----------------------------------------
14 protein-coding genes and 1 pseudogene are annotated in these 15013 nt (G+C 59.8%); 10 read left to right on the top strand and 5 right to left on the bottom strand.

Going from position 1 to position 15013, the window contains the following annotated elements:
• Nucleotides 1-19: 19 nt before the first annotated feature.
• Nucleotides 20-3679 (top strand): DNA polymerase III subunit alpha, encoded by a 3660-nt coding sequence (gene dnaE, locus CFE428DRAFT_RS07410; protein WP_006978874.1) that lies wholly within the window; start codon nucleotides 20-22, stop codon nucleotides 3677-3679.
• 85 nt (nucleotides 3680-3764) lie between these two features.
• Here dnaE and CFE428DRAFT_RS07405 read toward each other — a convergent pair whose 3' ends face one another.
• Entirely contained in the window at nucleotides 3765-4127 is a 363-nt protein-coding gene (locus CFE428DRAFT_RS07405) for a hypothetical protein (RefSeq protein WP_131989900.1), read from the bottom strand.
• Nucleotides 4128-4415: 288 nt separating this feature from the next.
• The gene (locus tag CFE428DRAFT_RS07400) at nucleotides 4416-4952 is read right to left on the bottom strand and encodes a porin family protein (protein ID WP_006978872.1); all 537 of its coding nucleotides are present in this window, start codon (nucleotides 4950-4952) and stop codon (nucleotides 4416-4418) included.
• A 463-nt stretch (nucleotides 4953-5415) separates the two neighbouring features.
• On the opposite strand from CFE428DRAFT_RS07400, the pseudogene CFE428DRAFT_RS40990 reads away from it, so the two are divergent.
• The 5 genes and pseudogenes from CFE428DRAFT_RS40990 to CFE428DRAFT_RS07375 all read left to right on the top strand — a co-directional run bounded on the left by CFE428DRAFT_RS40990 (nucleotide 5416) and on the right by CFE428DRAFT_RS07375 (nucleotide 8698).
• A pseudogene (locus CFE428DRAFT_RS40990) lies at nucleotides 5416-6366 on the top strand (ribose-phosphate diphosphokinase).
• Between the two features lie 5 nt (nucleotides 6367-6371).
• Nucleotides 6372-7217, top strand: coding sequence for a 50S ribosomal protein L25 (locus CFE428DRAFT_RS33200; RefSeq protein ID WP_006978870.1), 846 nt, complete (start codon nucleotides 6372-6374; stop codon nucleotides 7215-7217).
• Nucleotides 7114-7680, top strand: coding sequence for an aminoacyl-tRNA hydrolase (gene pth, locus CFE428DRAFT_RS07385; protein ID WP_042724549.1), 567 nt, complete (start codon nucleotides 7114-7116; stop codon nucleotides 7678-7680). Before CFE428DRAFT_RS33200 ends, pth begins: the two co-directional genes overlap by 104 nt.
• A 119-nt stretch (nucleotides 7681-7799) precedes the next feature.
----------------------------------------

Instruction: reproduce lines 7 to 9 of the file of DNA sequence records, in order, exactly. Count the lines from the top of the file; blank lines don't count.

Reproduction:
• Entirely contained in the window at nucleotides 3765-4127 is a 363-nt protein-coding gene (locus CFE428DRAFT_RS07405) for a hypothetical protein (RefSeq protein WP_131989900.1), read from the bottom strand.
• Nucleotides 4128-4415: 288 nt separating this feature from the next.
• The gene (locus tag CFE428DRAFT_RS07400) at nucleotides 4416-4952 is read right to left on the bottom strand and encodes a porin family protein (protein ID WP_006978872.1); all 537 of its coding nucleotides are present in this window, start codon (nucleotides 4950-4952) and stop codon (nucleotides 4416-4418) included.